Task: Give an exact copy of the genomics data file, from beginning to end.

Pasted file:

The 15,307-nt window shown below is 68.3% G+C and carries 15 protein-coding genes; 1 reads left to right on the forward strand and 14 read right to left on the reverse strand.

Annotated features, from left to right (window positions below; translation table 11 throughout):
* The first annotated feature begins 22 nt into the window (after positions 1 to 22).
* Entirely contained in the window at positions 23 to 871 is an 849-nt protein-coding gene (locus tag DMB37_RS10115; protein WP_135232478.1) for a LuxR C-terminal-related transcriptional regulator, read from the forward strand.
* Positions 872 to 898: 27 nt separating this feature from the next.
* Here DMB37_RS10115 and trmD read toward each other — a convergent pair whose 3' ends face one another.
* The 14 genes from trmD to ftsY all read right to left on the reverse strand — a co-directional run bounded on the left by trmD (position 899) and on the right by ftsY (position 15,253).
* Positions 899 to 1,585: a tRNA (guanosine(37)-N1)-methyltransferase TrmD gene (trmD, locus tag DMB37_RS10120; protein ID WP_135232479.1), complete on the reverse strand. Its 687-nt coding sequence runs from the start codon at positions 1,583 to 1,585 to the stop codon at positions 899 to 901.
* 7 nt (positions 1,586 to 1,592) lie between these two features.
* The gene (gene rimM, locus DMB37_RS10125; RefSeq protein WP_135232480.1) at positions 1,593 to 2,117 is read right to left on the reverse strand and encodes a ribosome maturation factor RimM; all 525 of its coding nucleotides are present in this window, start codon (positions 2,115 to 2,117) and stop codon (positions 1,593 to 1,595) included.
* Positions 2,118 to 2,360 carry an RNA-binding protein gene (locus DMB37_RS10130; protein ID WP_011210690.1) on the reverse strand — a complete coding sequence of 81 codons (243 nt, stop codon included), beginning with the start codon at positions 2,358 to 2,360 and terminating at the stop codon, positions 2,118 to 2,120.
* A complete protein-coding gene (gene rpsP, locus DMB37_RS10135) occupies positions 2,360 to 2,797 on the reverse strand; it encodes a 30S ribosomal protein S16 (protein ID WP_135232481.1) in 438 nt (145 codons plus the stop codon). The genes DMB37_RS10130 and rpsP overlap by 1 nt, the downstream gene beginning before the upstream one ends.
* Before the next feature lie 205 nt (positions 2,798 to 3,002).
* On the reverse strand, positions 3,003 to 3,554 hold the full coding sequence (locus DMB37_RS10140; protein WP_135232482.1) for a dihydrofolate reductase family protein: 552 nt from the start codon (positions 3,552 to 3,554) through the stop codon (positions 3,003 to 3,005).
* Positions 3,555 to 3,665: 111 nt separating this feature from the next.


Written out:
The 15,307-nt window shown below is 68.3% G+C and carries 15 protein-coding genes; 1 reads left to right on the forward strand and 14 read right to left on the reverse strand.

Annotated features, from left to right (window positions below; translation table 11 throughout):
* The first annotated feature begins 22 nt into the window (after positions 1 to 22).
* Entirely contained in the window at positions 23 to 871 is an 849-nt protein-coding gene (locus tag DMB37_RS10115; protein WP_135232478.1) for a LuxR C-terminal-related transcriptional regulator, read from the forward strand.
* Positions 872 to 898: 27 nt separating this feature from the next.
* Here DMB37_RS10115 and trmD read toward each other — a convergent pair whose 3' ends face one another.
* The 14 genes from trmD to ftsY all read right to left on the reverse strand — a co-directional run bounded on the left by trmD (position 899) and on the right by ftsY (position 15,253).
* Positions 899 to 1,585: a tRNA (guanosine(37)-N1)-methyltransferase TrmD gene (trmD, locus tag DMB37_RS10120; protein ID WP_135232479.1), complete on the reverse strand. Its 687-nt coding sequence runs from the start codon at positions 1,583 to 1,585 to the stop codon at positions 899 to 901.
* 7 nt (positions 1,586 to 1,592) lie between these two features.
* The gene (gene rimM, locus DMB37_RS10125; RefSeq protein WP_135232480.1) at positions 1,593 to 2,117 is read right to left on the reverse strand and encodes a ribosome maturation factor RimM; all 525 of its coding nucleotides are present in this window, start codon (positions 2,115 to 2,117) and stop codon (positions 1,593 to 1,595) included.
* Positions 2,118 to 2,360 carry an RNA-binding protein gene (locus DMB37_RS10130; protein ID WP_011210690.1) on the reverse strand — a complete coding sequence of 81 codons (243 nt, stop codon included), beginning with the start codon at positions 2,358 to 2,360 and terminating at the stop codon, positions 2,118 to 2,120.
* A complete protein-coding gene (gene rpsP, locus DMB37_RS10135) occupies positions 2,360 to 2,797 on the reverse strand; it encodes a 30S ribosomal protein S16 (protein ID WP_135232481.1) in 438 nt (145 codons plus the stop codon). The genes DMB37_RS10130 and rpsP overlap by 1 nt, the downstream gene beginning before the upstream one ends.
* Before the next feature lie 205 nt (positions 2,798 to 3,002).
* On the reverse strand, positions 3,003 to 3,554 hold the full coding sequence (locus DMB37_RS10140; protein WP_135232482.1) for a dihydrofolate reductase family protein: 552 nt from the start codon (positions 3,552 to 3,554) through the stop codon (positions 3,003 to 3,005).
* Positions 3,555 to 3,665: 111 nt separating this feature from the next.